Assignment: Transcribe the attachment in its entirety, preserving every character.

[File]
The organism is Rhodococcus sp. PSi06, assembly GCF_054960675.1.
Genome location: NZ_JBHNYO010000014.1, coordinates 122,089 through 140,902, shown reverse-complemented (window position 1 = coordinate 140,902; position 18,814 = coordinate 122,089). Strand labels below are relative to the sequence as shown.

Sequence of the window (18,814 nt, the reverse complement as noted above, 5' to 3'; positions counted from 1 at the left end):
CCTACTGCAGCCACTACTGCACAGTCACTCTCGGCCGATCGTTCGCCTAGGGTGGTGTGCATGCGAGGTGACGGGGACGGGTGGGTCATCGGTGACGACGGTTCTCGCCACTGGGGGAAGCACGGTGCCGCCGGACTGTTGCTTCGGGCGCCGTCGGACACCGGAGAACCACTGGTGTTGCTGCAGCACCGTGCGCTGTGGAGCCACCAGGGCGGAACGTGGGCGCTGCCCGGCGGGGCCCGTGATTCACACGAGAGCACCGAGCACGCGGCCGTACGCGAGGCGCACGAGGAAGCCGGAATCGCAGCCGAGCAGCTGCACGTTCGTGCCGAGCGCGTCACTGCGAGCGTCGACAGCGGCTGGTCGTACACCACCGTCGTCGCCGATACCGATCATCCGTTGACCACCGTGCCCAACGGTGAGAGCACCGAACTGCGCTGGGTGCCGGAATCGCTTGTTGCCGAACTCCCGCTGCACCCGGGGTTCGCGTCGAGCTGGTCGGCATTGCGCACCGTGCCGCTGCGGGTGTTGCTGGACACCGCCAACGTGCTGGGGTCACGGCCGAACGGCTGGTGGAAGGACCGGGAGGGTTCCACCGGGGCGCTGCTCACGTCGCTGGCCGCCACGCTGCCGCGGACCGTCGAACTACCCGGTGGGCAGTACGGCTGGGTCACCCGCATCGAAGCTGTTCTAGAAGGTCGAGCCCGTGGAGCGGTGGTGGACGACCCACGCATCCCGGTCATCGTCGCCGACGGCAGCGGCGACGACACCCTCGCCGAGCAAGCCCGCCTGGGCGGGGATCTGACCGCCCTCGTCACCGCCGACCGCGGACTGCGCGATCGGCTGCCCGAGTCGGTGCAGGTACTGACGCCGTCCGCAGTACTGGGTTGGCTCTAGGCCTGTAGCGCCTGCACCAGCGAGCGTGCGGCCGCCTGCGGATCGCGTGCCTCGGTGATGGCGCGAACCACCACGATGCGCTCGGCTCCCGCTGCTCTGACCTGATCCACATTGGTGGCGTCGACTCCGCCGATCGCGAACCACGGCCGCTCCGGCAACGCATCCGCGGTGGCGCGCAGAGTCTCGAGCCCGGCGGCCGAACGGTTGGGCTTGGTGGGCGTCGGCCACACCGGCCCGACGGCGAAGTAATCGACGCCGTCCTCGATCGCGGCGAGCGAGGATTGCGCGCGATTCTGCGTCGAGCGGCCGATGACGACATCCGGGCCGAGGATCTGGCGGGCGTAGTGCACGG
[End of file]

The organism is Rhodococcus sp. PSi06, assembly GCF_054960675.1.
Genome location: NZ_JBHNYO010000014.1, coordinates 122,089 through 140,902, shown reverse-complemented (window position 1 = coordinate 140,902; position 18,814 = coordinate 122,089). Strand labels below are relative to the sequence as shown.

Sequence of the window (18,814 nt, the reverse complement as noted above, 5' to 3'; positions counted from 1 at the left end):
CCTACTGCAGCCACTACTGCACAGTCACTCTCGGCCGATCGTTCGCCTAGGGTGGTGTGCATGCGAGGTGACGGGGACGGGTGGGTCATCGGTGACGACGGTTCTCGCCACTGGGGGAAGCACGGTGCCGCCGGACTGTTGCTTCGGGCGCCGTCGGACACCGGAGAACCACTGGTGTTGCTGCAGCACCGTGCGCTGTGGAGCCACCAGGGCGGAACGTGGGCGCTGCCCGGCGGGGCCCGTGATTCACACGAGAGCACCGAGCACGCGGCCGTACGCGAGGCGCACGAGGAAGCCGGAATCGCAGCCGAGCAGCTGCACGTTCGTGCCGAGCGCGTCACTGCGAGCGTCGACAGCGGCTGGTCGTACACCACCGTCGTCGCCGATACCGATCATCCGTTGACCACCGTGCCCAACGGTGAGAGCACCGAACTGCGCTGGGTGCCGGAATCGCTTGTTGCCGAACTCCCGCTGCACCCGGGGTTCGCGTCGAGCTGGTCGGCATTGCGCACCGTGCCGCTGCGGGTGTTGCTGGACACCGCCAACGTGCTGGGGTCACGGCCGAACGGCTGGTGGAAGGACCGGGAGGGTTCCACCGGGGCGCTGCTCACGTCGCTGGCCGCCACGCTGCCGCGGACCGTCGAACTACCCGGTGGGCAGTACGGCTGGGTCACCCGCATCGAAGCTGTTCTAGAAGGTCGAGCCCGTGGAGCGGTGGTGGACGACCCACGCATCCCGGTCATCGTCGCCGACGGCAGCGGCGACGACACCCTCGCCGAGCAAGCCCGCCTGGGCGGGGATCTGACCGCCCTCGTCACCGCCGACCGCGGACTGCGCGATCGGCTGCCCGAGTCGGTGCAGGTACTGACGCCGTCCGCAGTACTGGGTTGGCTCTAGGCCTGTAGCGCCTGCACCAGCGAGCGTGCGGCCGCCTGCGGATCGCGTGCCTCGGTGATGGCGCGAACCACCACGATGCGCTCGGCTCCCGCTGCTCTGACCTGATCCACATTGGTGGCGTCGACTCCGCCGATCGCGAACCACGGCCGCTCCGGCAACGCATCCGCGGTGGCGCGCAGAGTCTCGAGCCCGGCGGCCGAACGGTTGGGCTTGGTGGGCGTCGGCCACACCGGCCCGACGGCGAAGTAATCGACGCCGTCCTCGATCGCGGCGAGCGAGGATTGCGCGCGATTCTGCGTCGAGCGGCCGATGACGACATCCGGGCCGAGGATCTGGCGGGCGTAGTGCACGG